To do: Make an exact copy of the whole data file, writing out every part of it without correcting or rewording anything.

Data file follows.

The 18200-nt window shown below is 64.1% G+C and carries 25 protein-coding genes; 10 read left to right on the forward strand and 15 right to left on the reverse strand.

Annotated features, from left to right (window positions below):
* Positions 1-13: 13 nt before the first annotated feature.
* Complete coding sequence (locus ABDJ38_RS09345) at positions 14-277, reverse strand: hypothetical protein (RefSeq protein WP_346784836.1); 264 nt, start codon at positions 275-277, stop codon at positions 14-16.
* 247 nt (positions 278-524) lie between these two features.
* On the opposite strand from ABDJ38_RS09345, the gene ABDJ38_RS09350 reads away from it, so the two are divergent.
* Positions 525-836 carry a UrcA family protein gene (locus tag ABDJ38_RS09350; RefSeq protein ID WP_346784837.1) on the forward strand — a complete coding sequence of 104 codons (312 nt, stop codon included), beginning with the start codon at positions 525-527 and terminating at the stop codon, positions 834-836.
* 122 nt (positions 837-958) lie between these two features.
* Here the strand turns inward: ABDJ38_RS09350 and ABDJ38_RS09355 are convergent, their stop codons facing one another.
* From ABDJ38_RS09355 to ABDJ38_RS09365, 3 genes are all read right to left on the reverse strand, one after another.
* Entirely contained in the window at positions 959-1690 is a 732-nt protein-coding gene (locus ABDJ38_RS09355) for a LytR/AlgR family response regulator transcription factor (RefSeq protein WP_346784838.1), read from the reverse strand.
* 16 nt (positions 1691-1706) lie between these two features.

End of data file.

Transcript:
The 18200-nt window shown below is 64.1% G+C and carries 25 protein-coding genes; 10 read left to right on the forward strand and 15 right to left on the reverse strand.

Annotated features, from left to right (window positions below):
* Positions 1-13: 13 nt before the first annotated feature.
* Complete coding sequence (locus ABDJ38_RS09345) at positions 14-277, reverse strand: hypothetical protein (RefSeq protein WP_346784836.1); 264 nt, start codon at positions 275-277, stop codon at positions 14-16.
* 247 nt (positions 278-524) lie between these two features.
* On the opposite strand from ABDJ38_RS09345, the gene ABDJ38_RS09350 reads away from it, so the two are divergent.
* Positions 525-836 carry a UrcA family protein gene (locus tag ABDJ38_RS09350; RefSeq protein ID WP_346784837.1) on the forward strand — a complete coding sequence of 104 codons (312 nt, stop codon included), beginning with the start codon at positions 525-527 and terminating at the stop codon, positions 834-836.
* 122 nt (positions 837-958) lie between these two features.
* Here the strand turns inward: ABDJ38_RS09350 and ABDJ38_RS09355 are convergent, their stop codons facing one another.
* From ABDJ38_RS09355 to ABDJ38_RS09365, 3 genes are all read right to left on the reverse strand, one after another.
* Entirely contained in the window at positions 959-1690 is a 732-nt protein-coding gene (locus ABDJ38_RS09355) for a LytR/AlgR family response regulator transcription factor (RefSeq protein WP_346784838.1), read from the reverse strand.
* 16 nt (positions 1691-1706) lie between these two features.